The problem with bamboo bikes has always been that they're cool in theory, lame in practice – clunky, slow, basically unridable. That is, until now. Colorado-based Boo Bicycles, the brainchild of Nick Frey, 26, builds high-performance, super lightweight, handcrafted racing bikes from a blend of bamboo and carbon fiber. The company began as a design project when Frey was a junior at Princeton, studying mechanical and aerospace engineering. A serious racer who'd won a national championship in 2007 (he'd go on to take another title two years later), Frey knew how a top-of-the-line road bike should feel. As a brainiac, he understood that bamboo's form fit that function.
"We knew bamboo's unique properties gave it great potential," says Frey. "It has a Young's Modulus – a measurement of stiffness compared to mass – closer to carbon fiber than any other material, natural or synthetic. It's stiff and lightweight, but the truly incredible aspect is its ability to dampen vibration and provide a smooth, lively ride."
Bamboo is also one of the more sustainable materials on earth: It absorbs CO2 better than anything except ocean algae; it doesn't contribute to soil erosion; and, unlike steel or titanium, it requires no harmful mining and processing. So it makes for a bike you don't have to feel guilty about buying.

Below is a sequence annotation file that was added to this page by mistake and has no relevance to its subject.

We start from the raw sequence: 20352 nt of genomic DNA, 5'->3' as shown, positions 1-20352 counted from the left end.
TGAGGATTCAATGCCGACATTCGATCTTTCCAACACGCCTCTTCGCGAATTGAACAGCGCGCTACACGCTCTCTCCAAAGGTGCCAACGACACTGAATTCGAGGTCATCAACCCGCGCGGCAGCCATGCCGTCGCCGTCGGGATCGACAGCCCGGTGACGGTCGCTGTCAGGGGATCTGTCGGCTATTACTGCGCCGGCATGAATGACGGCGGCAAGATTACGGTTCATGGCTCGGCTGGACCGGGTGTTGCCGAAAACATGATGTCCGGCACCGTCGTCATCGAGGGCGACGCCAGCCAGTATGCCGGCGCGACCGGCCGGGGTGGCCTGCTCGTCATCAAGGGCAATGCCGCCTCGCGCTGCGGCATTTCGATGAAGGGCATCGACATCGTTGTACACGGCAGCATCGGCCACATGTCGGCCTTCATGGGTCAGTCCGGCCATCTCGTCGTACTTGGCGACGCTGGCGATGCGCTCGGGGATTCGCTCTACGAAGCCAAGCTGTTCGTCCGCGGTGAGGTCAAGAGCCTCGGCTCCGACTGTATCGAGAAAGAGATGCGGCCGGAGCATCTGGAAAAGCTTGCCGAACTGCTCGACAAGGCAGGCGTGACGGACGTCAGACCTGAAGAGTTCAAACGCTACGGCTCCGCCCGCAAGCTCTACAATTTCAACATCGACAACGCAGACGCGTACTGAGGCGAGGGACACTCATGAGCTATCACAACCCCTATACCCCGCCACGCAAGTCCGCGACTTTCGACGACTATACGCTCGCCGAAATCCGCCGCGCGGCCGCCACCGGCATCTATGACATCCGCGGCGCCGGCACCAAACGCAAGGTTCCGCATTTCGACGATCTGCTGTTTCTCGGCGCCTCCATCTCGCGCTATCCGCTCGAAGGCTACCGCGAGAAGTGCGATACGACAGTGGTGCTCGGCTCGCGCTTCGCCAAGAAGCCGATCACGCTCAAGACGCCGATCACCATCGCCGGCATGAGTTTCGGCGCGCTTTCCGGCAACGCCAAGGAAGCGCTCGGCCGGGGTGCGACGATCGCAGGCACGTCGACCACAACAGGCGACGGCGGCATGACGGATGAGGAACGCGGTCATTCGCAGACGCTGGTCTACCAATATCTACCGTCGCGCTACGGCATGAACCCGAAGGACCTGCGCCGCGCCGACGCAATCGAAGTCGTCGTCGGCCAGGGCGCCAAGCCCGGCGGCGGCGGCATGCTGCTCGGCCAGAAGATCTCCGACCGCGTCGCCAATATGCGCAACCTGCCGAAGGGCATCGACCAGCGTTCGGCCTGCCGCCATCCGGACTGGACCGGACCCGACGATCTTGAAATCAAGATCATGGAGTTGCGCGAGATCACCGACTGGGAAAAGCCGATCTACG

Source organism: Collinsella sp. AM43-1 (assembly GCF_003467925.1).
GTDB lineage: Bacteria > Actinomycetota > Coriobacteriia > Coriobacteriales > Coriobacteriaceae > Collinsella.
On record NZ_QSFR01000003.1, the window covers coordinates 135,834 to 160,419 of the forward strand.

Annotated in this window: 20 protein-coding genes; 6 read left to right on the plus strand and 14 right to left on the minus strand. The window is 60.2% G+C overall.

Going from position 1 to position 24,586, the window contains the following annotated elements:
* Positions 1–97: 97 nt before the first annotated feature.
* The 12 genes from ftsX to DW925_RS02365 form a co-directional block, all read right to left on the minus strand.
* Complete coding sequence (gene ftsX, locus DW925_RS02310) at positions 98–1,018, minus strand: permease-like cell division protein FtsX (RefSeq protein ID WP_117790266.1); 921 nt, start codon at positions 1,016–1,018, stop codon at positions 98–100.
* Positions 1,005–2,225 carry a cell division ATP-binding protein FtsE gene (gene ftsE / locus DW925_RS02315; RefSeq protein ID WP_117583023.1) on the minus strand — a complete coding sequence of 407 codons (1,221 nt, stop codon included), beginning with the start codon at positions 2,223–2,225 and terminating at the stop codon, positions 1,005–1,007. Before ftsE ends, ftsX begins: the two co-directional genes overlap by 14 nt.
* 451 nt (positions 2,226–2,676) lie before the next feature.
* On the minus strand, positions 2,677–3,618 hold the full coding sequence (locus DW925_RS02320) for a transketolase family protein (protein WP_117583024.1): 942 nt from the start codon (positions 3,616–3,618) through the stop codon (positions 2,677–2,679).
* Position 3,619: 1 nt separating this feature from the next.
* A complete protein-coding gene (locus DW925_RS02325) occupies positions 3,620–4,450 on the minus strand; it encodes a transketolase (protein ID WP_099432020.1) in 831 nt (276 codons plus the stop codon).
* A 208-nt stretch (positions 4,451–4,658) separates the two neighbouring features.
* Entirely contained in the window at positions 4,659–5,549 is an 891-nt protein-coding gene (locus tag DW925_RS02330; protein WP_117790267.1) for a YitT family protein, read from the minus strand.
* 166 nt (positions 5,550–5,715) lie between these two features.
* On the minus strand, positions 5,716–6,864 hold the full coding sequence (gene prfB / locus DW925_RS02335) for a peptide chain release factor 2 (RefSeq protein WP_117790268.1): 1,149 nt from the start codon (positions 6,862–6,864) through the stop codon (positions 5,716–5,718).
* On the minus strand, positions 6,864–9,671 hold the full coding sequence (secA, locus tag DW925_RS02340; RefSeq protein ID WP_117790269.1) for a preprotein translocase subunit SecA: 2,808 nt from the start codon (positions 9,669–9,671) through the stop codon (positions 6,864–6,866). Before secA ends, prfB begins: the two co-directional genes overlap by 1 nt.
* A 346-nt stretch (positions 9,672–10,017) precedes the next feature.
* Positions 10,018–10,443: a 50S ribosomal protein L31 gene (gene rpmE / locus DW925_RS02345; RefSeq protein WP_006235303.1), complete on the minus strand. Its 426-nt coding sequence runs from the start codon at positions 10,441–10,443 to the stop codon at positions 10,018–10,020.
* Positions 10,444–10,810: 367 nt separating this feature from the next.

For his assignment, Frey constructed a model that was good enough to take to a race. A picture of it made the Velo News website, where it attracted the attention of James Wolf, 43, a RISD grad who'd move to Vietnam in 1995 to work with bamboo. Wolf contacted Frey to offer his expertise ("Nick's approach was refreshing compared with other bamboo bike makers who come from a more hippie-dippy 'I'm gonna save the world' place," Wolf says), and soon enough, the first Boo Bike, an elegant blend of carbon fiber and tam vong – so-called “iron bamboo," the strongest species of the plant's 2,000-plus varieties – was born.
The only downside? Like most high-end, custom-built race bikes, a Boo is pretty pricey, with a base price around $3,000. The solution: the company's more affordable next-wave model, the Aluboo. Its versatile frame – aluminum joints with inserts made of that same super strong bamboo variety – has been designed to meet the needs of "90-95 percent of the population," according to company co-founder and CEO Drew Haugen, 28. Because the ready-made frame doesn't require as much individual attention from Wolf and his team of craftsmen, the bike's base price is significantly lower: $1,200. But several elements can still be customized to suit different purposes, even from season to season.
"This one frame can be run as a single-speed, a road bike, a cyclocross bike," Haugen explains. "You could ride it as a fixie in the summer, then swap out a few features and have a road bike from October to February."
Bonus: It's a truly good-looking bike. When an Aluboo prototype arrived in our offices, bike nerds kept popping out of the woodwork to ogle it, pet it, and lift it up to admire its lightness of being. And our testers found it handled the mean streets of New York City – from potholes to cobblestones – with the ease of the finest German automobile. [$1200; aluboobikes.com]